GOP House At Risk?

It’s been safe, not to say superstitious, to discount the occasional happy-talk from Democrats this year about the possibility of retaking control of the U.S. House. After all, GOPers were able to do some significant work via redistricting to strengthen the marginal seats they won in 2010, and with a very close presidential election, there’s only so much juice Dems could get from “over-exposure” of recently won seats and changes in turnout patterns (which regardless of the presidential horse-race numbers, naturally switch from strongly-pro-GOP in midterm elections to a much better situation for Democrats in presidential years).

But now comes Sam Wang of the Princeton Election Consortium with a careful and credible analysis projecting that if the election were held today, Democrats would win back the House by a 16-seat margin.

The main issue with this analysis is that it does not use district-level data. In the coming weeks, those surveys will become more abundant. In 2008, district polls did a very good job of estimating the outcome – on Election Eve. Six weeks out, the generic ballot preference is the week-to-week indicator that is available….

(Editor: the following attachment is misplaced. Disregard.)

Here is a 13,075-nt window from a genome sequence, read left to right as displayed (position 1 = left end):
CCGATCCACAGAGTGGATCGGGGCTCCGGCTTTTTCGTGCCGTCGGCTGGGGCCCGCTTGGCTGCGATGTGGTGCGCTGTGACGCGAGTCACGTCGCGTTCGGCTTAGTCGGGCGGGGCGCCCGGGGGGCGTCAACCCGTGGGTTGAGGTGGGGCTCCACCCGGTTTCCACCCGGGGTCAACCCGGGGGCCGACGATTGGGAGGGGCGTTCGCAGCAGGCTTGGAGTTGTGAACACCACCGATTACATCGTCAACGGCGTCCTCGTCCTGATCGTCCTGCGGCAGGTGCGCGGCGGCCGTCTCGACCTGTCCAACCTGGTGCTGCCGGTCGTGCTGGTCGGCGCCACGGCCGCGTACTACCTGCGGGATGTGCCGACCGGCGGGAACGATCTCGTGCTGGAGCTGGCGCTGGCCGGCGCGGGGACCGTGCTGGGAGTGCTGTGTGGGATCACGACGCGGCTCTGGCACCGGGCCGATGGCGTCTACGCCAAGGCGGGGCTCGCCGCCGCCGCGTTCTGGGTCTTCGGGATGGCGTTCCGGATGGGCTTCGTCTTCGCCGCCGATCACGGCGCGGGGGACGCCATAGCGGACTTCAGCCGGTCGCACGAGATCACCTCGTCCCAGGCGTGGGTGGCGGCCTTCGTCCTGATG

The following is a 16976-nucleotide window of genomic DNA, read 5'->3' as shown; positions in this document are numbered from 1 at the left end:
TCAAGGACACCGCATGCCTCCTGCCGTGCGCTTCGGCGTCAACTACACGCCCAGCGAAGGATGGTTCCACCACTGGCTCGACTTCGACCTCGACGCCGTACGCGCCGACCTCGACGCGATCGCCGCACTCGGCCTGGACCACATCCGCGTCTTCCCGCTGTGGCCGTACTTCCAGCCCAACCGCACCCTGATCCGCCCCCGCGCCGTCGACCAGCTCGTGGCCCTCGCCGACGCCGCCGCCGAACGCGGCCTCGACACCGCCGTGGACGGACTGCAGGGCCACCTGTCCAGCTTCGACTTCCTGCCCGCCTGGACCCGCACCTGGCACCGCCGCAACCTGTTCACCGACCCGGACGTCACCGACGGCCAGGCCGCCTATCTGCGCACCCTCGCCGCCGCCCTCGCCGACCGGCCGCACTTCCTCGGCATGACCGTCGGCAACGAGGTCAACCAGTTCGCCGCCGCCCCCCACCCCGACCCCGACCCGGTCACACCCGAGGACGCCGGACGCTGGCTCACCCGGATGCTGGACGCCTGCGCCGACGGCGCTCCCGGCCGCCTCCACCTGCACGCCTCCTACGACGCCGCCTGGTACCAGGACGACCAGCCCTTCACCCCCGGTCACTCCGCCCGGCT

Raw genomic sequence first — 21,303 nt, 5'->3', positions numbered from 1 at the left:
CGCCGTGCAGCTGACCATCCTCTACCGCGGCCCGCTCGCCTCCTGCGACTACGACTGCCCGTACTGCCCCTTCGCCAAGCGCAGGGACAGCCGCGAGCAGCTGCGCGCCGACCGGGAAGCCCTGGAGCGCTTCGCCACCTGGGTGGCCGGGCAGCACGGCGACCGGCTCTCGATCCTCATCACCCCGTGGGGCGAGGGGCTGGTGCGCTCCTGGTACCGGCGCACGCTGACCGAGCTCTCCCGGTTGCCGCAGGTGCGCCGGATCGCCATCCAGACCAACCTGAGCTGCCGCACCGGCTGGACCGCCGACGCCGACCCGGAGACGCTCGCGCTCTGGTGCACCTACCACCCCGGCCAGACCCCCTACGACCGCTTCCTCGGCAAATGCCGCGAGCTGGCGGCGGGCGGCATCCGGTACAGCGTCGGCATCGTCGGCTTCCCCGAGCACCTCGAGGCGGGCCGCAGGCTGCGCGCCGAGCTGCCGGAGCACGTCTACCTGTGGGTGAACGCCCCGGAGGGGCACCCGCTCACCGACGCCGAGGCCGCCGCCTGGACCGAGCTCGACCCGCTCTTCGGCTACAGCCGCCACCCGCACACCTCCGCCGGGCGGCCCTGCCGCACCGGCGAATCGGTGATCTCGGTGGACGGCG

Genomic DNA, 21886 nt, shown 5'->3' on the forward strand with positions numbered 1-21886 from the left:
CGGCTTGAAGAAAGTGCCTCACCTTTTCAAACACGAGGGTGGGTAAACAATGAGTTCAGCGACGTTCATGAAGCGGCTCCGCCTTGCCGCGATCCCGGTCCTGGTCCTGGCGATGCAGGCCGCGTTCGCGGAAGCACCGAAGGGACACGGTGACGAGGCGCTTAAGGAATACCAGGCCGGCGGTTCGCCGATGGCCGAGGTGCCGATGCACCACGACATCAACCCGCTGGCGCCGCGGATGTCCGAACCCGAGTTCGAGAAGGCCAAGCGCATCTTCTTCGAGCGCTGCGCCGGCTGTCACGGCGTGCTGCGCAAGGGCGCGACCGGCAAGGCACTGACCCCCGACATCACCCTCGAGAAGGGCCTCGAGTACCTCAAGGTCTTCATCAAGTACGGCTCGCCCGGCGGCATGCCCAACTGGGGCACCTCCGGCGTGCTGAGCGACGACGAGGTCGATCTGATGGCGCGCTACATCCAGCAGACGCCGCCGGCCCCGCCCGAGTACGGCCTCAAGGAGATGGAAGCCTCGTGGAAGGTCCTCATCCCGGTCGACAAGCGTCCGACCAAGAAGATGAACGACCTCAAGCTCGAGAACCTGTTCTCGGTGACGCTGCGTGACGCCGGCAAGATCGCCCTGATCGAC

It should be noted that current conditions emphasize the post-convention bounce, which could be transient. Conversely, if the Democratic lead increases, that would take House control out of the knife-edge territory that I defined previously.

Wow. November 6 is still more than six weeks away, and as Wang notes, generic ballot numbers are not always precisely predictive. But gotta ask, if you think conservatives are going to be insanely frustrated if Barack Obama is re-elected, how freaked out will they be if John Boehner has to hand the gavel back to Nancy Pelosi? Talk about blame-shifting and endless recrimination!

Ed Kilgore

Ed Kilgore, a Monthly contributing editor, is a columnist for the Daily Intelligencer, New York magazine’s politics blog, and the managing editor for the Democratic Strategist.